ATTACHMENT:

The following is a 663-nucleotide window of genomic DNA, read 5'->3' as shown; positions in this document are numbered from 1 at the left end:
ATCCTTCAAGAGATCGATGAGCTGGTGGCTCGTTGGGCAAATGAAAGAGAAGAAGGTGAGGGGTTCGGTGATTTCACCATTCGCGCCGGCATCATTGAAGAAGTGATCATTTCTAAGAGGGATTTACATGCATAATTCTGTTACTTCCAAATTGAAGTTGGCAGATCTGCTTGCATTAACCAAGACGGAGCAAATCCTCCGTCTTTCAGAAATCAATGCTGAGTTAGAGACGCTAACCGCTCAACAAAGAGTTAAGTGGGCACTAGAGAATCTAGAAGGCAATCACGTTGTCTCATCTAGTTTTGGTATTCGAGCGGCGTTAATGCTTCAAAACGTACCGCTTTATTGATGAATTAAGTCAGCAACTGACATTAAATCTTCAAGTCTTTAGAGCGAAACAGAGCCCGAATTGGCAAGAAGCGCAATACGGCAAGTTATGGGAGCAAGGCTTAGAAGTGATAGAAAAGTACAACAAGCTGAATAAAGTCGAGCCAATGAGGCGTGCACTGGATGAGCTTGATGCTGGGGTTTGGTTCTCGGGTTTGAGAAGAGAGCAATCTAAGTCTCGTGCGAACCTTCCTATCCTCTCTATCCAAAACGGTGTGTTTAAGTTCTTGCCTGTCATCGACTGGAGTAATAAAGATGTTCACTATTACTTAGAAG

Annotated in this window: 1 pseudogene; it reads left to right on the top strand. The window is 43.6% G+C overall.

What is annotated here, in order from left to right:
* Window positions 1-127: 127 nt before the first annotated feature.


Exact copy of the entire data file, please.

The following is a 663-nucleotide window of genomic DNA, read 5'->3' as shown; positions in this document are numbered from 1 at the left end:
ATCCTTCAAGAGATCGATGAGCTGGTGGCTCGTTGGGCAAATGAAAGAGAAGAAGGTGAGGGGTTCGGTGATTTCACCATTCGCGCCGGCATCATTGAAGAAGTGATCATTTCTAAGAGGGATTTACATGCATAATTCTGTTACTTCCAAATTGAAGTTGGCAGATCTGCTTGCATTAACCAAGACGGAGCAAATCCTCCGTCTTTCAGAAATCAATGCTGAGTTAGAGACGCTAACCGCTCAACAAAGAGTTAAGTGGGCACTAGAGAATCTAGAAGGCAATCACGTTGTCTCATCTAGTTTTGGTATTCGAGCGGCGTTAATGCTTCAAAACGTACCGCTTTATTGATGAATTAAGTCAGCAACTGACATTAAATCTTCAAGTCTTTAGAGCGAAACAGAGCCCGAATTGGCAAGAAGCGCAATACGGCAAGTTATGGGAGCAAGGCTTAGAAGTGATAGAAAAGTACAACAAGCTGAATAAAGTCGAGCCAATGAGGCGTGCACTGGATGAGCTTGATGCTGGGGTTTGGTTCTCGGGTTTGAGAAGAGAGCAATCTAAGTCTCGTGCGAACCTTCCTATCCTCTCTATCCAAAACGGTGTGTTTAAGTTCTTGCCTGTCATCGACTGGAGTAATAAAGATGTTCACTATTACTTAGAAG

Annotated in this window: 1 pseudogene; it reads left to right on the top strand. The window is 43.6% G+C overall.

What is annotated here, in order from left to right:
* Window positions 1-127: 127 nt before the first annotated feature.